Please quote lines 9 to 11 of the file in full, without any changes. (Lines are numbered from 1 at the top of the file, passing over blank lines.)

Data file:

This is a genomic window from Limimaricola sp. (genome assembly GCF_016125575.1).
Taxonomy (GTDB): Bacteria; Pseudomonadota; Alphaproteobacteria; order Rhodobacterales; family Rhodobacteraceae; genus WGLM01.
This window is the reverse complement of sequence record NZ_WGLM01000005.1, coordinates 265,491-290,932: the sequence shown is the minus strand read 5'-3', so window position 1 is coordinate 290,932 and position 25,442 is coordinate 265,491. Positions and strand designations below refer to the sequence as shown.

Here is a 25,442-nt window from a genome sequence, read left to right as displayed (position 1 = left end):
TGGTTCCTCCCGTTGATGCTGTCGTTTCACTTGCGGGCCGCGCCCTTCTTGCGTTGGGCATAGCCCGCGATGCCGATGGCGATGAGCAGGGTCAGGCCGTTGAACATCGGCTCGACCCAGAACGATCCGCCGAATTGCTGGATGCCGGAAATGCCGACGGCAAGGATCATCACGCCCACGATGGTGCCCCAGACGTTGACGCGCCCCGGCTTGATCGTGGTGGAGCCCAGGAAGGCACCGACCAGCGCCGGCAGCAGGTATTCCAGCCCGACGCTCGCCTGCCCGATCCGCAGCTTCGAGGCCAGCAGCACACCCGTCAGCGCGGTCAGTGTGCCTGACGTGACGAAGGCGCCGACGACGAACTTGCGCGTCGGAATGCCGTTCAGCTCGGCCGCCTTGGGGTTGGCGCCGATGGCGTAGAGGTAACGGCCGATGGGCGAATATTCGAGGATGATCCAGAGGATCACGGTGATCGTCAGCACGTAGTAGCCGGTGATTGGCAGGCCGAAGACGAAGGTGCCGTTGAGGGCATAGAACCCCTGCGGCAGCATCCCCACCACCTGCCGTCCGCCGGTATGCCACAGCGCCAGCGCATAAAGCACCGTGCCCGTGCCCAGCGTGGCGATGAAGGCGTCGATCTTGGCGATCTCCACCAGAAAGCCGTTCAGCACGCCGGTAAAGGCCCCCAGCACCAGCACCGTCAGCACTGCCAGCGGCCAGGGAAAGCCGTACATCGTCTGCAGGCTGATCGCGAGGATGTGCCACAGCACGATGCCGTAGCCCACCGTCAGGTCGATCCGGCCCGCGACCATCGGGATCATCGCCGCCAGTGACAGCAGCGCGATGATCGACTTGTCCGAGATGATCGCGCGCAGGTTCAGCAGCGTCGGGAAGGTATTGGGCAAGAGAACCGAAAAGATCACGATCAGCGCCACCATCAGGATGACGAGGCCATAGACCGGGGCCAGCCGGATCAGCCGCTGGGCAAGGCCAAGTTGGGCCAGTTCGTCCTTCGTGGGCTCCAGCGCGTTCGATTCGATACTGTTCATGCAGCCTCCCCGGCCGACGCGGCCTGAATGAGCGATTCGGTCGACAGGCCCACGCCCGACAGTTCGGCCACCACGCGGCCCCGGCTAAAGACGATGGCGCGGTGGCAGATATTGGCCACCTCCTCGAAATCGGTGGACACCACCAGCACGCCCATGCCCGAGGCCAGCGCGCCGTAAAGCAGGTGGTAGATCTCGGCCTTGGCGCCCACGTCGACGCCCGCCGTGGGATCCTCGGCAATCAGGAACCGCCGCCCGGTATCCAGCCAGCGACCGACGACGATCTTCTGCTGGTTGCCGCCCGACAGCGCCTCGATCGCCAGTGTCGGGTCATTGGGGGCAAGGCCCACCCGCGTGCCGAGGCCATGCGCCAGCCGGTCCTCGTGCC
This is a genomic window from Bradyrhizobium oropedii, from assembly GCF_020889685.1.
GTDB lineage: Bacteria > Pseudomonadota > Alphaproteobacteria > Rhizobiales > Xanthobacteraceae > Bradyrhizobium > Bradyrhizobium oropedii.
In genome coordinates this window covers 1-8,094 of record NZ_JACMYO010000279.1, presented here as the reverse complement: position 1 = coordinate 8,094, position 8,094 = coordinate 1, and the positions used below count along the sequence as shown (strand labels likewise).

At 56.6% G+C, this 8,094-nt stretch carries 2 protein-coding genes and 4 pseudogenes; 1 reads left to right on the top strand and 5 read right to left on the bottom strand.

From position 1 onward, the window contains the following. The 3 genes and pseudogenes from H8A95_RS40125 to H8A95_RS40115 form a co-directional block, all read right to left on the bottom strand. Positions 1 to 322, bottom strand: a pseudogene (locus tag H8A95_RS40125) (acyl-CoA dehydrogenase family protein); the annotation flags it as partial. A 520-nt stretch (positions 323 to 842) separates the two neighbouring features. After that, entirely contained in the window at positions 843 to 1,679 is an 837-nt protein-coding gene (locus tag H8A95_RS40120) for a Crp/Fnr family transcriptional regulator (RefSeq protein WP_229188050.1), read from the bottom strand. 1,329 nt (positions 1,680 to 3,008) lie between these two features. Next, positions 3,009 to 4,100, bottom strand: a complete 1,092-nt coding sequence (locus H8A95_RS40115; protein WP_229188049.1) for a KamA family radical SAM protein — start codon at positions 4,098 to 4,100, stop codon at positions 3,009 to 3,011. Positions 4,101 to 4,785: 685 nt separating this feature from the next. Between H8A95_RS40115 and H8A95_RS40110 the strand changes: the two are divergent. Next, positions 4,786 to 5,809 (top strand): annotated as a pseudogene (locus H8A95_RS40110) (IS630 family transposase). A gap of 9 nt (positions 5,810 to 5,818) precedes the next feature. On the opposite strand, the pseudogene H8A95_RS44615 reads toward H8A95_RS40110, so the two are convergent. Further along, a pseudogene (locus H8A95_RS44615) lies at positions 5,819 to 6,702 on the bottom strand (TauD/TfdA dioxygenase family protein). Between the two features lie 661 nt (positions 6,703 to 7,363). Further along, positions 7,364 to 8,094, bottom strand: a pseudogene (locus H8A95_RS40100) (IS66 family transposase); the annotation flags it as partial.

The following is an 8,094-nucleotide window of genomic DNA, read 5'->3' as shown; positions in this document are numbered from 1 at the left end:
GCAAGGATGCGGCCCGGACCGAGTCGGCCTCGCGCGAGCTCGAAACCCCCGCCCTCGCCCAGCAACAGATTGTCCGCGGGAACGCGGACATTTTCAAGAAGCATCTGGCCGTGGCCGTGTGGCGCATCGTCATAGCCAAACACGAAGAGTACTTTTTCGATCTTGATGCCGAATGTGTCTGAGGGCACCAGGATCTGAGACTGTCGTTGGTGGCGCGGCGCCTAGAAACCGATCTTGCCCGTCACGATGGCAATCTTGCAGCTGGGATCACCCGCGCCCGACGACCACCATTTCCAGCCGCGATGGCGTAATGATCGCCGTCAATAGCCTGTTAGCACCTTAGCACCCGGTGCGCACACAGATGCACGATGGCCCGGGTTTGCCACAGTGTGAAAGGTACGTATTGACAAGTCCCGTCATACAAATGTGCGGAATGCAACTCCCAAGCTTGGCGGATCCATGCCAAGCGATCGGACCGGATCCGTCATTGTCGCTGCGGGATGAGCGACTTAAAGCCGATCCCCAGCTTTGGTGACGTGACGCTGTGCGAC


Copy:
At 56.6% G+C, this 8,094-nt stretch carries 2 protein-coding genes and 4 pseudogenes; 1 reads left to right on the top strand and 5 read right to left on the bottom strand.

From position 1 onward, the window contains the following. The 3 genes and pseudogenes from H8A95_RS40125 to H8A95_RS40115 form a co-directional block, all read right to left on the bottom strand. Positions 1 to 322, bottom strand: a pseudogene (locus tag H8A95_RS40125) (acyl-CoA dehydrogenase family protein); the annotation flags it as partial. A 520-nt stretch (positions 323 to 842) separates the two neighbouring features. After that, entirely contained in the window at positions 843 to 1,679 is an 837-nt protein-coding gene (locus tag H8A95_RS40120) for a Crp/Fnr family transcriptional regulator (RefSeq protein WP_229188050.1), read from the bottom strand. 1,329 nt (positions 1,680 to 3,008) lie between these two features. Next, positions 3,009 to 4,100, bottom strand: a complete 1,092-nt coding sequence (locus H8A95_RS40115; protein WP_229188049.1) for a KamA family radical SAM protein — start codon at positions 4,098 to 4,100, stop codon at positions 3,009 to 3,011. Positions 4,101 to 4,785: 685 nt separating this feature from the next. Between H8A95_RS40115 and H8A95_RS40110 the strand changes: the two are divergent. Next, positions 4,786 to 5,809 (top strand): annotated as a pseudogene (locus H8A95_RS40110) (IS630 family transposase). A gap of 9 nt (positions 5,810 to 5,818) precedes the next feature. On the opposite strand, the pseudogene H8A95_RS44615 reads toward H8A95_RS40110, so the two are convergent. Further along, a pseudogene (locus H8A95_RS44615) lies at positions 5,819 to 6,702 on the bottom strand (TauD/TfdA dioxygenase family protein). Between the two features lie 661 nt (positions 6,703 to 7,363). Further along, positions 7,364 to 8,094, bottom strand: a pseudogene (locus H8A95_RS40100) (IS66 family transposase); the annotation flags it as partial.

The following is an 8,094-nucleotide window of genomic DNA, read 5'->3' as shown; positions in this document are numbered from 1 at the left end: